SPRINGFIELD, Mass. (CBS Connecticut) — Middle school students in Massachusetts could be coming home with condoms.

The Springfield School Committee voted 5-1 in favor of enforcing the “Comprehensive Reproductive Health Policy” which would provide students, ages 12 and older, free condoms at Springfield Public Schools. The committee hopes this will help stop the spread of sexually transmitted diseases and teen pregnancy.

“Where they’ve instituted this program, the incidence of not only sexually transmitted diseases, but sexual activity itself, have decreased,” Christopher Collins, vice chairman of the school committee, told WWLP-TV.

Springfield Mayor Domenic Sarno, who is also chairman of the school committee, stands behind the decision.

“This is the right move and the smart move to make,” Sarno told The Republic.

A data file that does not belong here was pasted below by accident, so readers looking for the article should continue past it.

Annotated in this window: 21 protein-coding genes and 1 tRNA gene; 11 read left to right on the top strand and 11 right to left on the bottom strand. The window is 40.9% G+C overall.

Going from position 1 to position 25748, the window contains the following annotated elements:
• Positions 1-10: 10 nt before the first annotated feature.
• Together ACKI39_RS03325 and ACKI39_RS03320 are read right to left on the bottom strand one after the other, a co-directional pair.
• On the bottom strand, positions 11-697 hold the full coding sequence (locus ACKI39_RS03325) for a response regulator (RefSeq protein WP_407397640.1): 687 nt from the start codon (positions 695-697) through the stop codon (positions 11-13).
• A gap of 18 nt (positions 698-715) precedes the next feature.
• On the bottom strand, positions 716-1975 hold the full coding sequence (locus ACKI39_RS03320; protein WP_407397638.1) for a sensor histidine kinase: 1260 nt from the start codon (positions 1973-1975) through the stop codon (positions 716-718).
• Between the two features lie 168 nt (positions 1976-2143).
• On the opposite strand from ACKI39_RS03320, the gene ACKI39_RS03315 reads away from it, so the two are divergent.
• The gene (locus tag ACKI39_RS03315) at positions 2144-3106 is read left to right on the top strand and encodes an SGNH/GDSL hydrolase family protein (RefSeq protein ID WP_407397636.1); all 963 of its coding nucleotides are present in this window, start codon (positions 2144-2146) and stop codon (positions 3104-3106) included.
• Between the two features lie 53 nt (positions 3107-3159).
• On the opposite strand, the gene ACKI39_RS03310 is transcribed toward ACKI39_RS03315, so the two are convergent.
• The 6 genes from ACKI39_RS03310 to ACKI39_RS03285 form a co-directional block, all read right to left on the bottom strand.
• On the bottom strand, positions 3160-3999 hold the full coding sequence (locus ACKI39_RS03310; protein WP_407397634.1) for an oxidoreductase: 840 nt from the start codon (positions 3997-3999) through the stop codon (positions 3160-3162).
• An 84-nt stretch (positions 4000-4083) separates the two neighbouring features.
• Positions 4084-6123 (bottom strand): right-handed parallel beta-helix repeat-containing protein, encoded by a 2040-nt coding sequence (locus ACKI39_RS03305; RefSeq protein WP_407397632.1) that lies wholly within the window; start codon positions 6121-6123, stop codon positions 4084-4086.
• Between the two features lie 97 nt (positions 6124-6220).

Some parents, however, are not behind the move.

“I don’t think that’s a good idea right now,” Sarah Bower told WWLP. “I wouldn’t want them giving (condoms) to (students).”

The Republic reports that the policy states that parents “will be notified of condom availability in the schools and will have the opportunity to deny permission (opt out) for access to condoms for their student(s).” The condoms would be supplied by the state’s Public Health Department.

The policy still has one more round of votes before being approved.

Springfield Public Schools declined to comment to CBS Connecticut.


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